I know, I KNOW. This was another mind blower when I thought of it. It makes sense for any subtraction problem as long as you keep the place value. WHY HASN'T SOMEONE SHOWN ME THIS?!

I love this strategy for a lot of reasons. It retains place value so kids aren't thinking about digits only, it introduces them to negative numbers (algebra teachers will praise you - don't tell kids you can't take a bigger from smaller!) and it plain makes sense to kids.

They totally get the idea of negative. Of owing something. It's a real life thing.

At first, I too was skeptical about this method. I used it often with my high kids but wasn't sure about my lows. One day, I decided to just go with it. And guess what? They got it. They write themselves a little negative number line right there and miss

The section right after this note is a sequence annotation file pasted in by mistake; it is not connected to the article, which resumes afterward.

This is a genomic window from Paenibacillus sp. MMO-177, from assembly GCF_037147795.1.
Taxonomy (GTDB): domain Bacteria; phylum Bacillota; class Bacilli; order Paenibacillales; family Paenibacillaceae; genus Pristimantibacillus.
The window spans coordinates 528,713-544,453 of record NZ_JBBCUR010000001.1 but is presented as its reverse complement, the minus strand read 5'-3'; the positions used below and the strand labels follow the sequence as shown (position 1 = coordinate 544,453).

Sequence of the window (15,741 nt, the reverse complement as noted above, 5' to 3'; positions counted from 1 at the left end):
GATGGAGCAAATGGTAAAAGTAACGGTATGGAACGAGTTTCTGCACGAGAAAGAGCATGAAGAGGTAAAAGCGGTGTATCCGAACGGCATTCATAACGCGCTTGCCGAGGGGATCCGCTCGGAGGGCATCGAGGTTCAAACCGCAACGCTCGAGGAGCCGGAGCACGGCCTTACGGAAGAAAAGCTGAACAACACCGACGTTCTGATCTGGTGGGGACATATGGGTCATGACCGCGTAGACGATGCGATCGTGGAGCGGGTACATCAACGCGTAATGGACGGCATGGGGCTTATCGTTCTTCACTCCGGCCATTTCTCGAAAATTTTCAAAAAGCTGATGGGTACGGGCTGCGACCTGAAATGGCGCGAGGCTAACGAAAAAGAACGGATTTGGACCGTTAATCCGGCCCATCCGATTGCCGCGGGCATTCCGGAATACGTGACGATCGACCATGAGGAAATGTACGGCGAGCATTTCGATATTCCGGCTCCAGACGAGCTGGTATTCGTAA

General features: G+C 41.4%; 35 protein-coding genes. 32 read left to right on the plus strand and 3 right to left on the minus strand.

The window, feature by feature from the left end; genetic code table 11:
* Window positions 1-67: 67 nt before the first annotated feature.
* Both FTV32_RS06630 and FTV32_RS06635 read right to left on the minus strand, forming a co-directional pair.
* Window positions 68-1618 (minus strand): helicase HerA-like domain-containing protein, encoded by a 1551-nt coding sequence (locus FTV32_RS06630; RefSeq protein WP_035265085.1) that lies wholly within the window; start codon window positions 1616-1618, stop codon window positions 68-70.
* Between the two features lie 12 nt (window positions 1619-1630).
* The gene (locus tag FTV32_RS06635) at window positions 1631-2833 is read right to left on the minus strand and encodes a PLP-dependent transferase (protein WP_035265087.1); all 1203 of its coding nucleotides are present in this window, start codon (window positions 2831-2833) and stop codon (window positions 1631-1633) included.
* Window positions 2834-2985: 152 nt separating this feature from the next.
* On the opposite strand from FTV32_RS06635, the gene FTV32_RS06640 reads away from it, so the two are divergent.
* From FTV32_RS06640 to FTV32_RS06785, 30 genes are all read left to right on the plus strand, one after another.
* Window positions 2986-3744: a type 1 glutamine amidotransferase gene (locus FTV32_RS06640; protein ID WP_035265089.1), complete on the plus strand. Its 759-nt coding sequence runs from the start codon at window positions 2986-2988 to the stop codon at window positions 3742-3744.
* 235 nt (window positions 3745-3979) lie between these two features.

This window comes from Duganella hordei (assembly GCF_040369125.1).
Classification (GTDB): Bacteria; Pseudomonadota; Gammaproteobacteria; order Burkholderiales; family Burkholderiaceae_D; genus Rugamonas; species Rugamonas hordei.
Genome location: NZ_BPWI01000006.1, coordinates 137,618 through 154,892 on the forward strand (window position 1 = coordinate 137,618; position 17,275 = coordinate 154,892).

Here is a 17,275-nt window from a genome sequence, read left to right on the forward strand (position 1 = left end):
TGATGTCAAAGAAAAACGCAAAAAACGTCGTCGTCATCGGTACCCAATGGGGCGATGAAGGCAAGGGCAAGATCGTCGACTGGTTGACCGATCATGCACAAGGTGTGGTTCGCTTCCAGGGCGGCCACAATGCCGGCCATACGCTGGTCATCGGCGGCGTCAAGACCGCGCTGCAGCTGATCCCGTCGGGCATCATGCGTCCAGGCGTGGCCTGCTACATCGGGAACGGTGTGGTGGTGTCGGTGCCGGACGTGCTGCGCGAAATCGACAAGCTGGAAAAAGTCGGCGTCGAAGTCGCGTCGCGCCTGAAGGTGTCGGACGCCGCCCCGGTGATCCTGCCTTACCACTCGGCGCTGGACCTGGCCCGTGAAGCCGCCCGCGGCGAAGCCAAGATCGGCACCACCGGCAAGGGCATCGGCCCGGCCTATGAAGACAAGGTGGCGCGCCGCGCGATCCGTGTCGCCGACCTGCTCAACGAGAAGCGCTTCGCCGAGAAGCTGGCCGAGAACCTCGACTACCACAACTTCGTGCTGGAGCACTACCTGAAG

**way**less problems. I saw our computation scores go up big time when I introduced this to them.
If you have students struggling with subtraction, I urge you to try out one of these ways. If you use diligence, you might be surprised how much your students grow with understanding.

Here is a free sheet that you can use to help your kids practice using expanded form and negative numbers to subtract. :) Click to download.

Happy Teaching!

## Wednesday, November 8, 2017

### Multiplication Strategies For The WIN

Hello blogosphere!

Long time, no talk.

I'm not good with introductions so I am going to dive right into the content (which is what you came for anyway, right?)

In 3rd grade, we are knee deep in

One of the major complaints I hear from colleagues, other teachers, and even parents is that their kids just aren't GETTING their facts. And when I probe or dig deeper, they usually mean they aren't memorizing them.